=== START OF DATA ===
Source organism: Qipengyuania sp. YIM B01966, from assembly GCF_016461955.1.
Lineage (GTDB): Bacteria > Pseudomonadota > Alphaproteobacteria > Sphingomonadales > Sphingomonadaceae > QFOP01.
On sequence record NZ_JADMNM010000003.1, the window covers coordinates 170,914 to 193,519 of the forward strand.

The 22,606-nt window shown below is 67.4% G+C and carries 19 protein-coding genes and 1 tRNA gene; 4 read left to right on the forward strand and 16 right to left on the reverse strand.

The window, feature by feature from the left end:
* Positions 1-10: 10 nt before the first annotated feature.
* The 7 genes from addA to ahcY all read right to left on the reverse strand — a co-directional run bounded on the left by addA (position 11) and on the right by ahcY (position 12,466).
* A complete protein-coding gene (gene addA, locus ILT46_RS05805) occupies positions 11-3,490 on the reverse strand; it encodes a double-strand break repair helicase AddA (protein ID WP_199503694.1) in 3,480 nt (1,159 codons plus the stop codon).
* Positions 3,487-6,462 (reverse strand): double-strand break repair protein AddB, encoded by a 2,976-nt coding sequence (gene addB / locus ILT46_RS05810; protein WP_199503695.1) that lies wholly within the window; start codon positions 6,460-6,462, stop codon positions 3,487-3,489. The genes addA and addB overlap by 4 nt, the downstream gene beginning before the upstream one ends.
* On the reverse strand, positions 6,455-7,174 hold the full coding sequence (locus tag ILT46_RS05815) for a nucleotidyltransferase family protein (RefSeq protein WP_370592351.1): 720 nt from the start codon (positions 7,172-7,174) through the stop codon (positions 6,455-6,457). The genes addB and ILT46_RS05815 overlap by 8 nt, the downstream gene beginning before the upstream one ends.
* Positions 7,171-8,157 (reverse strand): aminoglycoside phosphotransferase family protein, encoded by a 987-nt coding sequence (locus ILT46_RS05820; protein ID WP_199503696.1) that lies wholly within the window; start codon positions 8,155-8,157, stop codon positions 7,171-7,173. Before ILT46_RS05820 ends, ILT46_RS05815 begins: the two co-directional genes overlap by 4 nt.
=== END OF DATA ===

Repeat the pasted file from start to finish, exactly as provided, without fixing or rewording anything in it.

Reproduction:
Source organism: Qipengyuania sp. YIM B01966, from assembly GCF_016461955.1.
Lineage (GTDB): Bacteria > Pseudomonadota > Alphaproteobacteria > Sphingomonadales > Sphingomonadaceae > QFOP01.
On sequence record NZ_JADMNM010000003.1, the window covers coordinates 170,914 to 193,519 of the forward strand.

The 22,606-nt window shown below is 67.4% G+C and carries 19 protein-coding genes and 1 tRNA gene; 4 read left to right on the forward strand and 16 right to left on the reverse strand.

The window, feature by feature from the left end:
* Positions 1-10: 10 nt before the first annotated feature.
* The 7 genes from addA to ahcY all read right to left on the reverse strand — a co-directional run bounded on the left by addA (position 11) and on the right by ahcY (position 12,466).
* A complete protein-coding gene (gene addA, locus ILT46_RS05805) occupies positions 11-3,490 on the reverse strand; it encodes a double-strand break repair helicase AddA (protein ID WP_199503694.1) in 3,480 nt (1,159 codons plus the stop codon).
* Positions 3,487-6,462 (reverse strand): double-strand break repair protein AddB, encoded by a 2,976-nt coding sequence (gene addB / locus ILT46_RS05810; protein WP_199503695.1) that lies wholly within the window; start codon positions 6,460-6,462, stop codon positions 3,487-3,489. The genes addA and addB overlap by 4 nt, the downstream gene beginning before the upstream one ends.
* On the reverse strand, positions 6,455-7,174 hold the full coding sequence (locus tag ILT46_RS05815) for a nucleotidyltransferase family protein (RefSeq protein WP_370592351.1): 720 nt from the start codon (positions 7,172-7,174) through the stop codon (positions 6,455-6,457). The genes addB and ILT46_RS05815 overlap by 8 nt, the downstream gene beginning before the upstream one ends.
* Positions 7,171-8,157 (reverse strand): aminoglycoside phosphotransferase family protein, encoded by a 987-nt coding sequence (locus ILT46_RS05820; protein ID WP_199503696.1) that lies wholly within the window; start codon positions 8,155-8,157, stop codon positions 7,171-7,173. Before ILT46_RS05820 ends, ILT46_RS05815 begins: the two co-directional genes overlap by 4 nt.